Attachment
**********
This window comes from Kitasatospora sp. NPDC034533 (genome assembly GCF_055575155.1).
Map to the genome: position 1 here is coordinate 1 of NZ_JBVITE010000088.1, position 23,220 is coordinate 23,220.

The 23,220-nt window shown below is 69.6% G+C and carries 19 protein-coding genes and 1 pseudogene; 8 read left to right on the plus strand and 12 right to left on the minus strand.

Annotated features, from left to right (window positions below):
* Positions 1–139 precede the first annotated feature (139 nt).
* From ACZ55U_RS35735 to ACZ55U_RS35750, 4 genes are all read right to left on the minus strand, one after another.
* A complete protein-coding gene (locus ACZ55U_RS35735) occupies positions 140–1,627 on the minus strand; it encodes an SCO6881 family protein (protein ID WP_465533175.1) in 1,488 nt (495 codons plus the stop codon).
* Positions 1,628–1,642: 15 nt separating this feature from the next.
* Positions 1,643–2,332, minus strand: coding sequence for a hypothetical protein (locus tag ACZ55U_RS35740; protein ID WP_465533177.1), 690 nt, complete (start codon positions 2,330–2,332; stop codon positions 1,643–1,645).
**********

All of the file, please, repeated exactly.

This window comes from Kitasatospora sp. NPDC034533 (genome assembly GCF_055575155.1).
Map to the genome: position 1 here is coordinate 1 of NZ_JBVITE010000088.1, position 23,220 is coordinate 23,220.

The 23,220-nt window shown below is 69.6% G+C and carries 19 protein-coding genes and 1 pseudogene; 8 read left to right on the plus strand and 12 right to left on the minus strand.

Annotated features, from left to right (window positions below):
* Positions 1–139 precede the first annotated feature (139 nt).
* From ACZ55U_RS35735 to ACZ55U_RS35750, 4 genes are all read right to left on the minus strand, one after another.
* A complete protein-coding gene (locus ACZ55U_RS35735) occupies positions 140–1,627 on the minus strand; it encodes an SCO6881 family protein (protein ID WP_465533175.1) in 1,488 nt (495 codons plus the stop codon).
* Positions 1,628–1,642: 15 nt separating this feature from the next.
* Positions 1,643–2,332, minus strand: coding sequence for a hypothetical protein (locus tag ACZ55U_RS35740; protein ID WP_465533177.1), 690 nt, complete (start codon positions 2,330–2,332; stop codon positions 1,643–1,645).